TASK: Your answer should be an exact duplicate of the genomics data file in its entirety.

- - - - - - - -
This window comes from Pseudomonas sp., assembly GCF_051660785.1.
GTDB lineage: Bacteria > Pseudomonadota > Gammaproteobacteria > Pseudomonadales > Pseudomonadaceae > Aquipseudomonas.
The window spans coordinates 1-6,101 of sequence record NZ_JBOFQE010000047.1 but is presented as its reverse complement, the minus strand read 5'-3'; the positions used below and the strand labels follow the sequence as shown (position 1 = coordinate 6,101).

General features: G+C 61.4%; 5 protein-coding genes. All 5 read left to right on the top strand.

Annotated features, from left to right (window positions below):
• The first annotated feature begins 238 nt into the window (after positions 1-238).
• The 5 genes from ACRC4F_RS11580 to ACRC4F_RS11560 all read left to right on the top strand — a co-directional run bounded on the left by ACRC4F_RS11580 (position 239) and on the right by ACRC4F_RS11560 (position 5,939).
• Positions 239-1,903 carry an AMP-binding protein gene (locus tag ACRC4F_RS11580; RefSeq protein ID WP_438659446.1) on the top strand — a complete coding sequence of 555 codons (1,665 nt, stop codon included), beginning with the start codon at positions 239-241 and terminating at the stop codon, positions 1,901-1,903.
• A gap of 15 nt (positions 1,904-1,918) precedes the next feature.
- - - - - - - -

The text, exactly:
This window comes from Pseudomonas sp., assembly GCF_051660785.1.
GTDB lineage: Bacteria > Pseudomonadota > Gammaproteobacteria > Pseudomonadales > Pseudomonadaceae > Aquipseudomonas.
The window spans coordinates 1-6,101 of sequence record NZ_JBOFQE010000047.1 but is presented as its reverse complement, the minus strand read 5'-3'; the positions used below and the strand labels follow the sequence as shown (position 1 = coordinate 6,101).

General features: G+C 61.4%; 5 protein-coding genes. All 5 read left to right on the top strand.

Annotated features, from left to right (window positions below):
• The first annotated feature begins 238 nt into the window (after positions 1-238).
• The 5 genes from ACRC4F_RS11580 to ACRC4F_RS11560 all read left to right on the top strand — a co-directional run bounded on the left by ACRC4F_RS11580 (position 239) and on the right by ACRC4F_RS11560 (position 5,939).
• Positions 239-1,903 carry an AMP-binding protein gene (locus tag ACRC4F_RS11580; RefSeq protein ID WP_438659446.1) on the top strand — a complete coding sequence of 555 codons (1,665 nt, stop codon included), beginning with the start codon at positions 239-241 and terminating at the stop codon, positions 1,901-1,903.
• A gap of 15 nt (positions 1,904-1,918) precedes the next feature.